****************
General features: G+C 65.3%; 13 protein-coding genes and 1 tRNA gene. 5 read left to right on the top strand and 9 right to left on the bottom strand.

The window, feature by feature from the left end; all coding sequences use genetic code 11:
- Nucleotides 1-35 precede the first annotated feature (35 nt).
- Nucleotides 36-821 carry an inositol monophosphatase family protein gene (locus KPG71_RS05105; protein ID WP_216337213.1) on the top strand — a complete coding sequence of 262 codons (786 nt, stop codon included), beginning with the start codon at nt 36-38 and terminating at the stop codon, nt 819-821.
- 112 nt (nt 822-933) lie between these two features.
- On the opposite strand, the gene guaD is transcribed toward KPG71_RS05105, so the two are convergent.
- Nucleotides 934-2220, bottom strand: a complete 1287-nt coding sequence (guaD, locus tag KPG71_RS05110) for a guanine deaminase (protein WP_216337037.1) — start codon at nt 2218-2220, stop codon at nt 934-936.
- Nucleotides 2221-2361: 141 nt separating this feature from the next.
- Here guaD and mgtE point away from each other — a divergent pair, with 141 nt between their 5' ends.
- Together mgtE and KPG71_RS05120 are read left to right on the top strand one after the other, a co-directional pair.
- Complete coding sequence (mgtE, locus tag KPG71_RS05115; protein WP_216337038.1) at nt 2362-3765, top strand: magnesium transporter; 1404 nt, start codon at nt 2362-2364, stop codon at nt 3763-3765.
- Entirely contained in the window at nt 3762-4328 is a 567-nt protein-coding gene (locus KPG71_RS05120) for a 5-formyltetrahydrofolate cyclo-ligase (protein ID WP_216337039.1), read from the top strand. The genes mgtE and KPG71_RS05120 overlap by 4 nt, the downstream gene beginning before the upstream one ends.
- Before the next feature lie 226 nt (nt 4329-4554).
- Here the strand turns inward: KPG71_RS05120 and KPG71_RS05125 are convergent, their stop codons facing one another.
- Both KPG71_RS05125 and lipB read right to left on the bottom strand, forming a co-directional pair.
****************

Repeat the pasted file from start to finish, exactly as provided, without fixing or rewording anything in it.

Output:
General features: G+C 65.3%; 13 protein-coding genes and 1 tRNA gene. 5 read left to right on the top strand and 9 right to left on the bottom strand.

The window, feature by feature from the left end; all coding sequences use genetic code 11:
- Nucleotides 1-35 precede the first annotated feature (35 nt).
- Nucleotides 36-821 carry an inositol monophosphatase family protein gene (locus KPG71_RS05105; protein ID WP_216337213.1) on the top strand — a complete coding sequence of 262 codons (786 nt, stop codon included), beginning with the start codon at nt 36-38 and terminating at the stop codon, nt 819-821.
- 112 nt (nt 822-933) lie between these two features.
- On the opposite strand, the gene guaD is transcribed toward KPG71_RS05105, so the two are convergent.
- Nucleotides 934-2220, bottom strand: a complete 1287-nt coding sequence (guaD, locus tag KPG71_RS05110) for a guanine deaminase (protein WP_216337037.1) — start codon at nt 2218-2220, stop codon at nt 934-936.
- Nucleotides 2221-2361: 141 nt separating this feature from the next.
- Here guaD and mgtE point away from each other — a divergent pair, with 141 nt between their 5' ends.
- Together mgtE and KPG71_RS05120 are read left to right on the top strand one after the other, a co-directional pair.
- Complete coding sequence (mgtE, locus tag KPG71_RS05115; protein WP_216337038.1) at nt 2362-3765, top strand: magnesium transporter; 1404 nt, start codon at nt 2362-2364, stop codon at nt 3763-3765.
- Entirely contained in the window at nt 3762-4328 is a 567-nt protein-coding gene (locus KPG71_RS05120) for a 5-formyltetrahydrofolate cyclo-ligase (protein ID WP_216337039.1), read from the top strand. The genes mgtE and KPG71_RS05120 overlap by 4 nt, the downstream gene beginning before the upstream one ends.
- Before the next feature lie 226 nt (nt 4329-4554).
- Here the strand turns inward: KPG71_RS05120 and KPG71_RS05125 are convergent, their stop codons facing one another.
- Both KPG71_RS05125 and lipB read right to left on the bottom strand, forming a co-directional pair.